Charities' warning as benefits rises capped
CHARITIES working with the poor have reacted with dismay as MPs voted to break the link between welfare benefits and inflation.
The House of Commons voted by 324 to 268 in favour of a Bill to place a 1% cap on benefit upratings over the next three years, effectively imposing a real-terms cut on most working-age benefits and tax credits.
Some four Liberal Democrats, including former minister Sarah Teather, rebelled against their leadership to vote against the below-inflation cap, while former leader Charles Kennedy and backbencher Andrew George voted in both lobbies – the traditional way of registering an abstention.
But the revolt was not enough to prevent the Welfare Benefits Uprating Bill from clearing the first hurdle in its passage through Parliament. A Labour bid to block the Bill was also voted down.
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In a message on Twitter, Prime Minister David Cameron said: "The Commons vote to limit benefit rises to 1% while pay is only rising at 1% is fair. Labour have the wrong priorities."
The cap, announced by Chancellor George Osborne in his Autumn Statement last year, is aimed at slashing £5 billion from the welfare bill over the next five years.
Work and Pensions Secretary Iain Duncan Smith told MPs that benefit levels have grown by 20% since the beginning of the recession, while incomes for those in work have risen by just 10%. "What we are trying to do over the next few years is get that back to a fair settlement and then eventually it will go back onto inflation," said Mr Duncan Smith.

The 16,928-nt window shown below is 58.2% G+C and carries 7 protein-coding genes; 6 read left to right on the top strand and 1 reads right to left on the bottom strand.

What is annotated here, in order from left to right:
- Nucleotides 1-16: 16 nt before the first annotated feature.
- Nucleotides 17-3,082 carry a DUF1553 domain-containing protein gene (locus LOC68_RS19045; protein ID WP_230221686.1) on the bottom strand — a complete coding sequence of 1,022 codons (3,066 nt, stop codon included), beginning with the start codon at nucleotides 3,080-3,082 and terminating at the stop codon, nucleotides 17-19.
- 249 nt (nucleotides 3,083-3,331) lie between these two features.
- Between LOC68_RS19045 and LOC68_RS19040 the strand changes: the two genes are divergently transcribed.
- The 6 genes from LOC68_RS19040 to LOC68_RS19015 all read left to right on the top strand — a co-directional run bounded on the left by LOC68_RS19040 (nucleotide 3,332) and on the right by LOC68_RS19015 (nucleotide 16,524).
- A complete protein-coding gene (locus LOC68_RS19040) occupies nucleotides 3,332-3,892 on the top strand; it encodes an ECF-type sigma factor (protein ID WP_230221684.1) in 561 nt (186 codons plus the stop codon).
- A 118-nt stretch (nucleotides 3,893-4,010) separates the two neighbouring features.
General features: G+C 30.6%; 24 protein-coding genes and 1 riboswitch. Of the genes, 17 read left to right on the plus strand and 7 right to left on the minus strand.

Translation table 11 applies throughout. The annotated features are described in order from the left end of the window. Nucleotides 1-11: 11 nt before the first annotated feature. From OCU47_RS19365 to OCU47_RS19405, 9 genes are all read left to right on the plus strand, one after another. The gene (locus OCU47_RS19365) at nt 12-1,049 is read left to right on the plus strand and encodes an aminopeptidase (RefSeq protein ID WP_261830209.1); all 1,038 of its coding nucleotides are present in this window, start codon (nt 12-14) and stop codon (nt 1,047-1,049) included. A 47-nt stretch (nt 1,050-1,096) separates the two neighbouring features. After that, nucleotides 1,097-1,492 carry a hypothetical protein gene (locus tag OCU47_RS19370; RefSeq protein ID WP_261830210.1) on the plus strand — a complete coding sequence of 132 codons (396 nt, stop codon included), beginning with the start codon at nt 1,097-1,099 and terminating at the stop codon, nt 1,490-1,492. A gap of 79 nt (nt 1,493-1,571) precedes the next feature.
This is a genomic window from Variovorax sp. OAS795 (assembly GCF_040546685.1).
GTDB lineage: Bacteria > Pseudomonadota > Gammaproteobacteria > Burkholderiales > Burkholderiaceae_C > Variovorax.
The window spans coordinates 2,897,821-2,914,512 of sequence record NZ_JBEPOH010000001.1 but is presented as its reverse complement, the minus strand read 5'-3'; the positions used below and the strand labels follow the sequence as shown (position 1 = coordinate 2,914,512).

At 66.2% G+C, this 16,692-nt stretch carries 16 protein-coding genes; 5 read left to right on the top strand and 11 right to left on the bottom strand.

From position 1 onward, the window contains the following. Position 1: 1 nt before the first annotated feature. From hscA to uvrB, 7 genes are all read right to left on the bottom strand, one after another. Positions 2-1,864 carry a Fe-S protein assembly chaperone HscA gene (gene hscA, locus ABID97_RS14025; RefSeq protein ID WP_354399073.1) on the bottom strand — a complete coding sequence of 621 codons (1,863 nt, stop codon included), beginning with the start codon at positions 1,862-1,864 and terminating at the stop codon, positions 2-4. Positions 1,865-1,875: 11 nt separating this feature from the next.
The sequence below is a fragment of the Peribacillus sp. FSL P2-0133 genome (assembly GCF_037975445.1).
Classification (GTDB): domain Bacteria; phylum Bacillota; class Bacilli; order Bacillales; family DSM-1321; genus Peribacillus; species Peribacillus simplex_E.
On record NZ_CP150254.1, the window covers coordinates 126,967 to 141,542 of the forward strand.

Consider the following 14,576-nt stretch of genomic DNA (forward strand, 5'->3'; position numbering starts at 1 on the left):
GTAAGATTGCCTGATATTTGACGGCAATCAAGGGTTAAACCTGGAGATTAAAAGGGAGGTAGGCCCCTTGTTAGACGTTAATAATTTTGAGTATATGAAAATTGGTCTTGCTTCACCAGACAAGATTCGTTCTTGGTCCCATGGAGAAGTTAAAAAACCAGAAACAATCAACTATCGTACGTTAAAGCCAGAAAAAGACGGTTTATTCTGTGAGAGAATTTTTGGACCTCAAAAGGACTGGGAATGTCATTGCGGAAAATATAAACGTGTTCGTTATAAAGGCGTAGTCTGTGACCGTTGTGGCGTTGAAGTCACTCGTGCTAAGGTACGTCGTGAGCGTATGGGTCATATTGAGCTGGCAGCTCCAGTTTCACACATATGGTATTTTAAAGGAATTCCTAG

But Labour branded the move a "strivers' tax", pointing out that almost 70% of those who will lose out are in employment, many of them low-paid. Shadow work and pensions secretary Liam Byrne told MPs: "Welfare to work will not work without jobs. This Bill does not create a single job, it creates a heck of a mess and it asks Britain's working families to clear it up."
Responding to the vote, Barnardo's chief executive Anne Marie Carrie said: "By voting to break the link between benefits and inflation MPs have risked condemning children in Britain's poorest families to growing up stuck in the poverty trap, as their parents struggle to cover basic costs of living."
Oxfam's director of UK poverty, Chris Johnes, said: "Yet again, working-age benefits, which poor families rely upon, are bearing the brunt of the Government's cuts.
"The benefits budget seems to be the child constantly picked on, whose unpopularity makes it easy fodder for the axe."
Welfare cuts – Page 16, Postbag – Page 10